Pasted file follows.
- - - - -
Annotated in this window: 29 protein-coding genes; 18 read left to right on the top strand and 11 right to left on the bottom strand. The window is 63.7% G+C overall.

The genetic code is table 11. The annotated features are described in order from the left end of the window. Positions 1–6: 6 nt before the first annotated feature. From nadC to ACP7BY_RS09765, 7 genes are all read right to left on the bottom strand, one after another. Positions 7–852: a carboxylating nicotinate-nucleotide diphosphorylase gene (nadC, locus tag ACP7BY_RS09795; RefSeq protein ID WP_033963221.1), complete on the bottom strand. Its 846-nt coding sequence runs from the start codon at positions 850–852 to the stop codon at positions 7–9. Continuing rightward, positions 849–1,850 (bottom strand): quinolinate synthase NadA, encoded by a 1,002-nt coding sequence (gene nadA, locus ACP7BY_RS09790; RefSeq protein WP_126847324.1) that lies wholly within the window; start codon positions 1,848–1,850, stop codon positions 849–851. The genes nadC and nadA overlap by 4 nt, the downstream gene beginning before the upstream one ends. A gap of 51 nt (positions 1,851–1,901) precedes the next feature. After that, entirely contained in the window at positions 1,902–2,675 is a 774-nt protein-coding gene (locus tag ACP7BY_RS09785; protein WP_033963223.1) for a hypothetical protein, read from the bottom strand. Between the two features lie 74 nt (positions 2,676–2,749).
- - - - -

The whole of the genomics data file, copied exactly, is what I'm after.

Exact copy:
Annotated in this window: 29 protein-coding genes; 18 read left to right on the top strand and 11 right to left on the bottom strand. The window is 63.7% G+C overall.

The genetic code is table 11. The annotated features are described in order from the left end of the window. Positions 1–6: 6 nt before the first annotated feature. From nadC to ACP7BY_RS09765, 7 genes are all read right to left on the bottom strand, one after another. Positions 7–852: a carboxylating nicotinate-nucleotide diphosphorylase gene (nadC, locus tag ACP7BY_RS09795; RefSeq protein ID WP_033963221.1), complete on the bottom strand. Its 846-nt coding sequence runs from the start codon at positions 850–852 to the stop codon at positions 7–9. Continuing rightward, positions 849–1,850 (bottom strand): quinolinate synthase NadA, encoded by a 1,002-nt coding sequence (gene nadA, locus ACP7BY_RS09790; RefSeq protein WP_126847324.1) that lies wholly within the window; start codon positions 1,848–1,850, stop codon positions 849–851. The genes nadC and nadA overlap by 4 nt, the downstream gene beginning before the upstream one ends. A gap of 51 nt (positions 1,851–1,901) precedes the next feature. After that, entirely contained in the window at positions 1,902–2,675 is a 774-nt protein-coding gene (locus tag ACP7BY_RS09785; protein WP_033963223.1) for a hypothetical protein, read from the bottom strand. Between the two features lie 74 nt (positions 2,676–2,749).